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Hi i'm relatively new to java programming. The following program i've written seems to be taking a lot of memory(around 240 MB, is it normal? - I don't think so!) Please suggest some ways to optimise this program so to reduce memory storage.

Program -

 You have 2 sorted array suppose arr1[4] and arr2[3]
          now we have to combinely sort them using very little extra space(i.e. in-place sort)
          then result should be--in arr1[4]={1,5,7,8,10}
          in arr2[3]={11,14,16}

Code -

import java.util.*;

class sort_in_place
    public static void main(String args[])
        // input 2 sorted arrays
        int []a = {5,8,11,14,16};
        int []b = {1,7,10};

        System.out.println("initial array: a = "+Arrays.toString(a)+"   b = "+Arrays.toString(b)+"\n");

        // use extra space to store the array 'a' elements.
        int key = 0, i=0; 

        for( i=0; i<a.length ; i++)
             key = a[i];         // store value in temporary variable key.

            // if key is greater than 1st element of array 'b' then exchange their values and sort array 'b'
            if(key > b[0])
                int j = 1;
                a[i] = b[0];
                while(j<b.length && key > b[j])
                    b[j-1] = b[j];
                b[j-1] = key;
        System.out.println("final array: a = "+Arrays.toString(a)+"   b = "+Arrays.toString(b)+"\n");
share|improve this question
Define "uses 24M"; how have you arrived at that number? Plus that's hard to read. – Dave Newton Sep 9 '12 at 17:54
.. and in addition please edit your question so your code is well placed inside code snippet. – Mert Sep 9 '12 at 17:56
What is your performance goal numbers and (as Dave commented) what exact value (perf counters on Windows,...) you are using? It is not good idea to "optimize" something when you have no good measurable goal. – Alexei Levenkov Sep 9 '12 at 17:58
@DaveNewton see the following link,[link] (ideone.com/pUszr) memory taken is 245632 kB. – abhey Sep 9 '12 at 18:10
@abhey That's ~240M, not 24M, FWIW. – Dave Newton Sep 9 '12 at 18:30
up vote 1 down vote accepted

You need to remember that a Java program cannot run on its own, but need the Java Virtual Machine platform to handle memory, byte code execution and other tasks. The Oracle JVM uses quite a bit of memory to speed up execution so even trivially small programs come with a large start-up penalty.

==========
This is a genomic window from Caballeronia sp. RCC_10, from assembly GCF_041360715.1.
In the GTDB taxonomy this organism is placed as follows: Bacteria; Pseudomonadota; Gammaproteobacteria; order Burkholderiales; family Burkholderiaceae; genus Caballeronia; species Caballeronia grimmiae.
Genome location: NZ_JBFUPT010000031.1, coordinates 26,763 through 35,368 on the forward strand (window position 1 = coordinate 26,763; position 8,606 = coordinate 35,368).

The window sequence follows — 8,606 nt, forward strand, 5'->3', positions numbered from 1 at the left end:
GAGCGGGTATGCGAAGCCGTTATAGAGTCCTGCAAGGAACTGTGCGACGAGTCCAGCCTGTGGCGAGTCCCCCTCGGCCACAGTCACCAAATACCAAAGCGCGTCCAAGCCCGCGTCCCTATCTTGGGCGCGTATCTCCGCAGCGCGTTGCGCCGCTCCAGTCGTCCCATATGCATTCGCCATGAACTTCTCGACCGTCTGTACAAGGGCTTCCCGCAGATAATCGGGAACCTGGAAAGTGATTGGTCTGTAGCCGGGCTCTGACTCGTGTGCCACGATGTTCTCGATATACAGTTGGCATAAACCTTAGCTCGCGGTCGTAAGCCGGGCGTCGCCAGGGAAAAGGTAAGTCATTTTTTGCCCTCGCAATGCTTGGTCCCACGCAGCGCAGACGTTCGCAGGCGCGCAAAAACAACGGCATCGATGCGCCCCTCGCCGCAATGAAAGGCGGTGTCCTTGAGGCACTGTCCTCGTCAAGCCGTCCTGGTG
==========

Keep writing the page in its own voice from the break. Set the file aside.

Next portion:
This is why small utilities are rarely written in Java.

You need to measure inside the JVM to determine if you use too much memory. Use a profiler for that. JVisualVM in the JDK is a good, free starting profiler.

share|improve this answer
Thanks. I'll be using a profiler from now on. – abhey Sep 9 '12 at 19:28

Even to run a simple Helloworld program java will be needing 300+ classes to be loaded. What I mean here is Java intializing needs memory. Java has Xmx and Xms options for defining the memory usage. For more details go through Java documentation

share|improve this answer

24 MB is normal for a jvm process.

share|improve this answer

Your program uses far less memory than the 240 MB ideone reports. I just ran it on my notebook, inserted System.in.read(); at the end of main() to delay termination, and looked at the corresponding process with the windows task manager. Reported peak memory use was 9 MB ...

Most of that will be the infrastructure of the JVM (such as the just in time compiler), and completely unrelated to your program.

share|improve this answer
Thanks for info. – abhey Sep 9 '12 at 19:26

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